She sings a song with lyrics that, while perhaps a bit too on-the-nose and even kinda sappy, nevertheless successfully delivers her feelings to her father, even if he still doesn’t realize she’s really his daughter. The next time he’s at work, he doesn’t go out for lunch while his co-workers watch TV, which of course features that chicken commercial in which Lily appears.

Zombieland Saga – 07 – A Truly Shocking Performance

(Apologies for the horrible pun that titles this post.—Ed.) Last week’s episode proved ZLS is far more than just a venue for Miyano Mamoru’s manic voice performances or a showcase for idol-dancing CGI. It can also do serious character drama. How would it resolve the generational rift between Franchouchou’s dual aces?

With Junko unwilling/unable to continue in this new and scary idoling world and holed up in one of the mansion’s many rooms, Ai commits to doing Junko’s part as the days to Saga Rock count down, even as the strain causes her head and limbs literally fall off (kudos to the foley artists for appropriately gross sound effects as the zombies move about).

Even Lily admits there may be nothing any of them can to to convince Ai to come back. Sakura asks Tatsumi for help, but he shouts her away. Even so, Tatsumi later breaks down the barricade Junko had built over the door and, surprisingly enough, provides the sober voice of reason. He acknowledges Junko’s fear of how things have changed in the last thirty years, but assures her the calling of idol is no less noble than it was in her time.

He also suggests something Junko didn’t consider a possibility: that if she doesn’t want to get so close to her fans…that she just shouldn’t. She can still sing and dance with the others while continuing to carry the Showa flag and live the life she’s most comfortable with.

He also reminds Junko that she’s not the only one with fears as a result of waking up a zombie in a strange time and place. He informs her how Ai died, and the weather forecast for the festival, and how Ai is going forward to face her fears. Considering she’s already dead, what harm would it do Junko to give this idol thing one last try?

With that, Tatsumi leaves Junko with her outfit for tomorrow’s festival…and a casual order to fix the door he busted (hey, this is still a comedy first and foremost). The next morning everyone waits as long as they can, but then pack into the van without Junko.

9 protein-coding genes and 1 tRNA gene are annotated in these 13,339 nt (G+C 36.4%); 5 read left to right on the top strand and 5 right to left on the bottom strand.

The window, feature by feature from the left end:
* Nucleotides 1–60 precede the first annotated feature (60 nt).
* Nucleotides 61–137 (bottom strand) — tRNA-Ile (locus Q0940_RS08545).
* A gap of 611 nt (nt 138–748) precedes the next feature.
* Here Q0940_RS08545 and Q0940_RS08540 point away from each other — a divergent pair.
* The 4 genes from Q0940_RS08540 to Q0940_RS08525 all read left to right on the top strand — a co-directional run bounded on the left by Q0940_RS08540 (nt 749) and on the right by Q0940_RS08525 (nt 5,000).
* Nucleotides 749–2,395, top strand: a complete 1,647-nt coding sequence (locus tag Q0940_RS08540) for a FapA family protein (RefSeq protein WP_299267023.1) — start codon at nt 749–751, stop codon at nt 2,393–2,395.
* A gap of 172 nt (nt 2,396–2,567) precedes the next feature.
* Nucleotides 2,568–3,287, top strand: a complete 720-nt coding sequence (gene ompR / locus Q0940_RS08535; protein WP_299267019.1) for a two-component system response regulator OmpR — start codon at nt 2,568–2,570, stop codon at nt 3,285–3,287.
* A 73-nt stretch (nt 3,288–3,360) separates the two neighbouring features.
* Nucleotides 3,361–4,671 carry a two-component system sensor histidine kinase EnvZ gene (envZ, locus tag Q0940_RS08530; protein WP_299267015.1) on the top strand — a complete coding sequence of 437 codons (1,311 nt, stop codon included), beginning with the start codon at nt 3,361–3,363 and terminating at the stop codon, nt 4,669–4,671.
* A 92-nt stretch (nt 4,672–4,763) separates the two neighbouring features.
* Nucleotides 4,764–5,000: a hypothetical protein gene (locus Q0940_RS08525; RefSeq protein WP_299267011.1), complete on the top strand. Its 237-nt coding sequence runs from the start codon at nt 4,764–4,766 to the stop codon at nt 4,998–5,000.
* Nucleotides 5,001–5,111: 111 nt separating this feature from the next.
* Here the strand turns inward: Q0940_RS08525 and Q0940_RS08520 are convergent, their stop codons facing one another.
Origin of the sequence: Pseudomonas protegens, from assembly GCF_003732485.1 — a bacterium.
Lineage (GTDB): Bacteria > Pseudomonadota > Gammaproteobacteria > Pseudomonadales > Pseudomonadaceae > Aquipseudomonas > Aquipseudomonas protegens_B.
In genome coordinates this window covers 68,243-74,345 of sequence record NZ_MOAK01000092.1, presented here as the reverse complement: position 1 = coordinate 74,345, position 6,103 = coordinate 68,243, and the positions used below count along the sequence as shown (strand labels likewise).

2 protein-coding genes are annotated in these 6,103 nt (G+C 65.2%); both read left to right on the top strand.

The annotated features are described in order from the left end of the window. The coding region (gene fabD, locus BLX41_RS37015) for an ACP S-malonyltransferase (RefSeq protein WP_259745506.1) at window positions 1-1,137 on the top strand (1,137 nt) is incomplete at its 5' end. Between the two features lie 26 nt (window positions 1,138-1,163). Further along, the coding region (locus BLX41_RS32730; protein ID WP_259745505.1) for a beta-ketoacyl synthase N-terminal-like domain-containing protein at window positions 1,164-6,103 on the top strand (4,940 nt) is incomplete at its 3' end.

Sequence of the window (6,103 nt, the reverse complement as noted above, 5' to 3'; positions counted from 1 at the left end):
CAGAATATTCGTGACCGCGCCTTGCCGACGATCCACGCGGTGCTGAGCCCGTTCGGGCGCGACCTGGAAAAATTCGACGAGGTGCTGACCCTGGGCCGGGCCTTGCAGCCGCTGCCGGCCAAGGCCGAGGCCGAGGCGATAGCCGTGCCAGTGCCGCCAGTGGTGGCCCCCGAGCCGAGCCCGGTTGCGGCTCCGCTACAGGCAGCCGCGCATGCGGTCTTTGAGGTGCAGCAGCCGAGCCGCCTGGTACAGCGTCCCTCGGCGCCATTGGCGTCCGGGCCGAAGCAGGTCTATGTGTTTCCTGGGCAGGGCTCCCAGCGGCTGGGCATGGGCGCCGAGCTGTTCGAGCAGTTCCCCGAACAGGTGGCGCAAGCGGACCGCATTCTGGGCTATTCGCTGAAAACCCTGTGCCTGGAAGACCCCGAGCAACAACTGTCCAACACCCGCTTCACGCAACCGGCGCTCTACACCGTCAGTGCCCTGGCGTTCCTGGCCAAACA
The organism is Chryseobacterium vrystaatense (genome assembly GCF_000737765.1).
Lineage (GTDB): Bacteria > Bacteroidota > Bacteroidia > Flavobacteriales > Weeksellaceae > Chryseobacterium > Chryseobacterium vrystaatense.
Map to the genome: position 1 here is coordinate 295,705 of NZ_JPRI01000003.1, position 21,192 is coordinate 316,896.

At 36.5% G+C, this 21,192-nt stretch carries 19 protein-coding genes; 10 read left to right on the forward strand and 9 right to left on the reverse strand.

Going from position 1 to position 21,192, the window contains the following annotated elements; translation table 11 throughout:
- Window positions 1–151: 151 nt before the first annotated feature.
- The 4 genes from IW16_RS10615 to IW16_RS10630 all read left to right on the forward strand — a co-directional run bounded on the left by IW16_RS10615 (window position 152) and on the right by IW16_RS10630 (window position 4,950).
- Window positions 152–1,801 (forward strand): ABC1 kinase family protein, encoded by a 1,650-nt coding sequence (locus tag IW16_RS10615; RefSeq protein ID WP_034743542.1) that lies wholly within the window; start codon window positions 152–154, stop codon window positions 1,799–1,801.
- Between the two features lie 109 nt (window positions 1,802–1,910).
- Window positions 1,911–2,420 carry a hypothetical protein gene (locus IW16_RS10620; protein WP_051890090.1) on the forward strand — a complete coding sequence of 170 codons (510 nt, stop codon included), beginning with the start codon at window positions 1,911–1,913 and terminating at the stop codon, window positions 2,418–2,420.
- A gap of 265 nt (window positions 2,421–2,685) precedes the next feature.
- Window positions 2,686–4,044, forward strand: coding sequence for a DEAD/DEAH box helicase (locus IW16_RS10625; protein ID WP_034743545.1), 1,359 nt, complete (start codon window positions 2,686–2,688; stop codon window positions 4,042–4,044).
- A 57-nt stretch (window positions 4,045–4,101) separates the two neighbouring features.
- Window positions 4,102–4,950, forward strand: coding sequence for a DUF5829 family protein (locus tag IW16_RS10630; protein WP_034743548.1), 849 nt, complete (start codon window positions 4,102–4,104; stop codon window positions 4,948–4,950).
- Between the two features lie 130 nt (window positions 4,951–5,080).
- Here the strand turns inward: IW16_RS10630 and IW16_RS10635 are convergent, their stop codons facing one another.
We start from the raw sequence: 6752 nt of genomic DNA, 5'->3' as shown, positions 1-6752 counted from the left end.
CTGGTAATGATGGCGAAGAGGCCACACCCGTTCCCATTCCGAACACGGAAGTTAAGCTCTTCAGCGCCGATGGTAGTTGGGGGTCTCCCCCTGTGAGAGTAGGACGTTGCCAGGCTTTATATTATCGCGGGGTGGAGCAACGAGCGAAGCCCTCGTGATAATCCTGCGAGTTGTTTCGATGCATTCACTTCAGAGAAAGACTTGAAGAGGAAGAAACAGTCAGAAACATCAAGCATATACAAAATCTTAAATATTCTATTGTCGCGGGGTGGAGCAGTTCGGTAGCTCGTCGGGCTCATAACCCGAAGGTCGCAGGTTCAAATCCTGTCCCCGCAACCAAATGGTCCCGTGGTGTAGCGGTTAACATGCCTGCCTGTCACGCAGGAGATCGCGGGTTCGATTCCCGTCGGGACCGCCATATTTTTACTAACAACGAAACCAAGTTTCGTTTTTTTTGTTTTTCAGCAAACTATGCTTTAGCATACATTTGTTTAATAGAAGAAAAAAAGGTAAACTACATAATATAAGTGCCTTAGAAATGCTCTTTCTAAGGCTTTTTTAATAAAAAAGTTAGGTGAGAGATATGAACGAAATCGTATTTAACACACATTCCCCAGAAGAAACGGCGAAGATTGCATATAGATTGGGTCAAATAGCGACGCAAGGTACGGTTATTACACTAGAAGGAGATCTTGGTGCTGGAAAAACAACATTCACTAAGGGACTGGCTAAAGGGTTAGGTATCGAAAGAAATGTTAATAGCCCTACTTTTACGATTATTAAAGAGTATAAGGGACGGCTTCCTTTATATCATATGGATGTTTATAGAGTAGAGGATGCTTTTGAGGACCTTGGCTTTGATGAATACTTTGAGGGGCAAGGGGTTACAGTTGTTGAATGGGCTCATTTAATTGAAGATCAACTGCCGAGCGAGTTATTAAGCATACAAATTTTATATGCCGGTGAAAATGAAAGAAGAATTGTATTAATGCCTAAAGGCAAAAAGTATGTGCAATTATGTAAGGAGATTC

Just as they start off, Junko heroically leaps over the mansion gate lands in front of the van…which absolutely pummels her, in such a similar fashion to Sakura’s own demise it sparks a vague memory for her. Like a zombie horror movie, Ai slowly gets up…but not to eat brains; to join her fellow members of Franchouchou, all of whom but Ai run to embrace her.

Still, Ai decides to bury the hatchet as the group prepares for their show, promising Junko she’ll have her back. Tatsumi liberally sprays shoe waterproofing all over the girls so their makeup won’t melt in the coming rains.

The others join Ai as she watches her old group Iron Frill knock it out of the park (without anyone getting roasted by lightning). Why the more popular band would open for unknowns like Franchouchou, I have no idea, but that plot contrivance is only one of a long chain of them that, IMO, somewhat mar the group’s biggest moment yet.

While Iron Frill’s dancing and singing was 2D animation, the show breaks back out the smoother-moving but still far creepier CGI models of the Franchouchou members. I remain mostly unconvinced this was the best way to animate them performing, as it really pulls you out of the otherwise 2D world of the show.

Technical aspects aside, I liked how the storms made Ai so frightened she couldn’t sing properly, threatening to make their big break a disaster right from the start (the rain also forces much of Iron Frill’s crowd to flee, combined with the fact they don’t know who Franchouchou is). I liked Junko having Ai’s back even better, especially when Ai said she’d have hers. Junko may have nerves too, but they don’t relate to performing in a thunderstorm.

The idols regroup and finish out their first song strong, but the entire stage is suddenly destroyed by lightning, making real Ai’s worst nightmare: a repeat of the events that killed her. However, due to them already being dead and zombies (and perhaps the thick coats of spray Tatsumi applied), their exposure to lightning only makes them glow, and makes their voices distorted.

The group proceeds to perform their last song in “autotune” remix mode, their bodies providing the only light on the stage, and occasionally shooting lightning beams out of their fingers. This sequence of events represents a new level of preposterous-ness for the show.

While a show about zombie idols already demands one to suspend disbelief about quite a number of things, the piling on of absurd events culminating in glowing idols shooting lasers while singing autotune…was just a bit much.